A recipe that substitutes kale for the more familiar cabbage is not that much of a stretch. Kale is a type of cabbage in the Brassica oleracea Acephala Group. Kale’s central leaves, unlike cabbage, don’t form a head. Kale, Wikipedia tells us, is considered to be closer to wild cabbage than most domesticated forms.
Kale can also have other colored leaves — in fact, if you’ve seen ornamental kale, its lavender, purple, even white leaves are edible. Check out what a nutritional powerhouse kale is here — then grow it in your garden and add it to your diet.
½ bunch kale, stemmed and torn into pieces
2 large potatoes, russets or four larger red or gold potatoes, peeled or unpeeled (as desired), cut into 1/1/2-2-inch cubes
2 large cloves garlic, peeled but left whole (this is not a traditional ingredient, but a little garlic just tastes good)
½ medium onion, diced (or, substitute equal amount of cleaned, sliced leek)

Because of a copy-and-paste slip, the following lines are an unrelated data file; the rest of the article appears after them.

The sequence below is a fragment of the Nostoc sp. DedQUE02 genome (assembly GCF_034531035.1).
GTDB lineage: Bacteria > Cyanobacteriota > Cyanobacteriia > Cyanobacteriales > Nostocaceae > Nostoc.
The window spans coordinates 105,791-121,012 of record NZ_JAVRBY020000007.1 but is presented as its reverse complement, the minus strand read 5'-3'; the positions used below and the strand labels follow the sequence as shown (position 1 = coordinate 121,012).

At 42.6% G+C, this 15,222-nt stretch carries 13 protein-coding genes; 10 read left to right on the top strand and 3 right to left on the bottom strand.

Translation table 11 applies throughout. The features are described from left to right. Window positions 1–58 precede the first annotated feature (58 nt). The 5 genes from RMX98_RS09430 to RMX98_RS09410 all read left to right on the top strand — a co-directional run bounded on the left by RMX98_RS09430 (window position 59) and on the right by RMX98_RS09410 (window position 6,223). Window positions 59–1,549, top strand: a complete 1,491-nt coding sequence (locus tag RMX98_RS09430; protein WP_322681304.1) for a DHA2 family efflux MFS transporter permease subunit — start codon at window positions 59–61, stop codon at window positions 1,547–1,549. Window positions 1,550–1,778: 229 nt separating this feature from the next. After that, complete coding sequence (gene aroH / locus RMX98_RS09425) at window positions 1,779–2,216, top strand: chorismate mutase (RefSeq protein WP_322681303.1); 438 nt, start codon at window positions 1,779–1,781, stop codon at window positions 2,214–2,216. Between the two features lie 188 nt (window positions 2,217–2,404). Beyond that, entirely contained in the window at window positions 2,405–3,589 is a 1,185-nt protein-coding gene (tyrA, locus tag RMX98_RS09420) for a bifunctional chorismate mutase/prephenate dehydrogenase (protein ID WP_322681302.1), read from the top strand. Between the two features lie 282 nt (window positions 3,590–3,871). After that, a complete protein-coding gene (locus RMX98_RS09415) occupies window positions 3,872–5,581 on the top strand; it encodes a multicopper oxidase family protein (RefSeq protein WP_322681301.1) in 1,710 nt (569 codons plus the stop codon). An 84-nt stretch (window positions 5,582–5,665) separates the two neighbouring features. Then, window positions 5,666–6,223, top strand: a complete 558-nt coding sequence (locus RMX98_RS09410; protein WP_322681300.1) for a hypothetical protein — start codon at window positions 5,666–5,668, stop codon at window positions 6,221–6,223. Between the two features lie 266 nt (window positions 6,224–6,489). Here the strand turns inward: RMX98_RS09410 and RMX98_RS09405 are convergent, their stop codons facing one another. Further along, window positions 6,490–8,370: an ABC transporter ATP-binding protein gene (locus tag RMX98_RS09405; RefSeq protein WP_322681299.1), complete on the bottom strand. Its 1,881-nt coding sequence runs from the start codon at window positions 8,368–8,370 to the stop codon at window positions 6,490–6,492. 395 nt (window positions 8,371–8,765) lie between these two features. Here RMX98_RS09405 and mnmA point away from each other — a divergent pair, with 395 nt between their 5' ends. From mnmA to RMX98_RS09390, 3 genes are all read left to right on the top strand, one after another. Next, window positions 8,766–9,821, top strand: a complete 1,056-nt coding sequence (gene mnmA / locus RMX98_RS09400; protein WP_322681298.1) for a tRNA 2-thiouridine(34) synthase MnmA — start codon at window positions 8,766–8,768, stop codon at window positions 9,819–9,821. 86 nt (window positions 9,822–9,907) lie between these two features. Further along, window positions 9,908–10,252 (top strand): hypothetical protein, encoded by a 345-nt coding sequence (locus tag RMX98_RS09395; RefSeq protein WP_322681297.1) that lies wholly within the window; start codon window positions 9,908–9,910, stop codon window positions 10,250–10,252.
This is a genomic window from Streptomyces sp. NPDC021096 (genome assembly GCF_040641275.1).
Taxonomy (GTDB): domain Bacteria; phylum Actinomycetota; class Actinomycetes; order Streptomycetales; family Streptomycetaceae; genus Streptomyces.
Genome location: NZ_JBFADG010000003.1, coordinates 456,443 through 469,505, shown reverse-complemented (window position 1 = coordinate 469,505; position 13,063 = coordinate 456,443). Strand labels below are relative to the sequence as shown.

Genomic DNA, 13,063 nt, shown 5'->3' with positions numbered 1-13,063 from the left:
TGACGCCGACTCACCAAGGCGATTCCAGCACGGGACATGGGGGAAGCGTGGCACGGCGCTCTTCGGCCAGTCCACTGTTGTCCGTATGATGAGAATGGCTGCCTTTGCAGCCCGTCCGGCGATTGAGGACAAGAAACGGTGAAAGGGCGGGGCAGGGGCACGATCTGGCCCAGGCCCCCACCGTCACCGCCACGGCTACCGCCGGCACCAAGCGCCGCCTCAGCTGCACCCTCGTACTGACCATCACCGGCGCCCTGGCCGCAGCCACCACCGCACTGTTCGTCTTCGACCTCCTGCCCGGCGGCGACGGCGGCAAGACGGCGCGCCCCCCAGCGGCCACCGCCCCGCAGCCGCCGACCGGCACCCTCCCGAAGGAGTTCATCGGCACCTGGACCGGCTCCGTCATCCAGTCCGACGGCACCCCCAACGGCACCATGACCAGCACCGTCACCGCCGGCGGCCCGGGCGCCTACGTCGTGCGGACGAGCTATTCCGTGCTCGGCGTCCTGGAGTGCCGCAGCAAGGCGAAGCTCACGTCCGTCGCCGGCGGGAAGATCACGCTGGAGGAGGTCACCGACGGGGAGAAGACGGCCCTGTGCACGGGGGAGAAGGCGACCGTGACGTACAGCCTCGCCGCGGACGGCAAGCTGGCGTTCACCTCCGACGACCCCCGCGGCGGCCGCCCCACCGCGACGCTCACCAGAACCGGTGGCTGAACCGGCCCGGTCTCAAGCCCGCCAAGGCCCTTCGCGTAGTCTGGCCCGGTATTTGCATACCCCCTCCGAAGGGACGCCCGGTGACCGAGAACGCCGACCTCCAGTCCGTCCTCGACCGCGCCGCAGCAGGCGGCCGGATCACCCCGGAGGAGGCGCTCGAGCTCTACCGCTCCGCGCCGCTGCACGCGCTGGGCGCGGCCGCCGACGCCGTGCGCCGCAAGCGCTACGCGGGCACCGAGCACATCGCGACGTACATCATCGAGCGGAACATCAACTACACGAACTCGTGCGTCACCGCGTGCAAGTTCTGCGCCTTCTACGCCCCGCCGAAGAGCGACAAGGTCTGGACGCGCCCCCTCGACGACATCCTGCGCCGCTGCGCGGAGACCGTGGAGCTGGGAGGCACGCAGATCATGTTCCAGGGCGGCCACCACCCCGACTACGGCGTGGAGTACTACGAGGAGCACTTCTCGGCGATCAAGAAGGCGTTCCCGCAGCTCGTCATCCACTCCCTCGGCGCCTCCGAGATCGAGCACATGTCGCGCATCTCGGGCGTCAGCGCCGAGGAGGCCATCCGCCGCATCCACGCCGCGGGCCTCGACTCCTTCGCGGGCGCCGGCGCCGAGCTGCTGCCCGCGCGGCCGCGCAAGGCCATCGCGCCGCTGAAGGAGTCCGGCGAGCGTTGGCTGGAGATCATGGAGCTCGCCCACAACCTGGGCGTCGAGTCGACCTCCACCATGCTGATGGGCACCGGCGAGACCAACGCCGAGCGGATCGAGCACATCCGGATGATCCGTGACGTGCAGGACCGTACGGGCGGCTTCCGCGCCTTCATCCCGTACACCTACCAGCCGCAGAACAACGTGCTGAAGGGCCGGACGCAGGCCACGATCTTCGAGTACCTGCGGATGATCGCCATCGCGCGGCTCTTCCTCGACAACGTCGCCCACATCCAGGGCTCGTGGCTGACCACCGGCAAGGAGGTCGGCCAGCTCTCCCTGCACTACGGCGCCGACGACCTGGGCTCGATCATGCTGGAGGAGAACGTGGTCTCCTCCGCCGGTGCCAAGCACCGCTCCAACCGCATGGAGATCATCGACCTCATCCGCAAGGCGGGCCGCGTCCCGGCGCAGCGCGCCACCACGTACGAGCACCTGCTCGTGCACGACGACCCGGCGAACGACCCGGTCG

1 tablespoon olive oil or cooking oil
½-3/4 cup whole milk (or, as needed), warmed
4 tablespoons butter, divided use
Salt, to taste
White or black pepper, to taste
In a large pot, immerse kale in water and bring to a boil and let simmer until the kale is still bright green, but tender. Strain, press out excess water and set aside. If you’d rather, you could steam the kale, also.
Meanwhile, in another pan, put cut-up potatoes and the two cloves of garlic, cover with water and bring to a simmer and let cook until tender. Meanwhile, in a sauté pan, add the tablespoon of oil and slowly sauté the onion or leek. Let it get tender. It even can brown a little bit, if you like.
When potatoes are tender, drain well. Then, in a large bowl, mash the potatoes and the garlic well. Add warm milk until you have the desired creaminess and stir in 3 tablespoons of the butter.
Chop kale roughly, you don’t need it in very small pieces. Stir into the potato mixture. Add sautéed onions. Season with salt and pepper to taste and stir it all gently together. Put into a serving bowl and add the remaining pat of butter on top. Serve hot.
Makes 4-6 servings.
From Bonnie Walker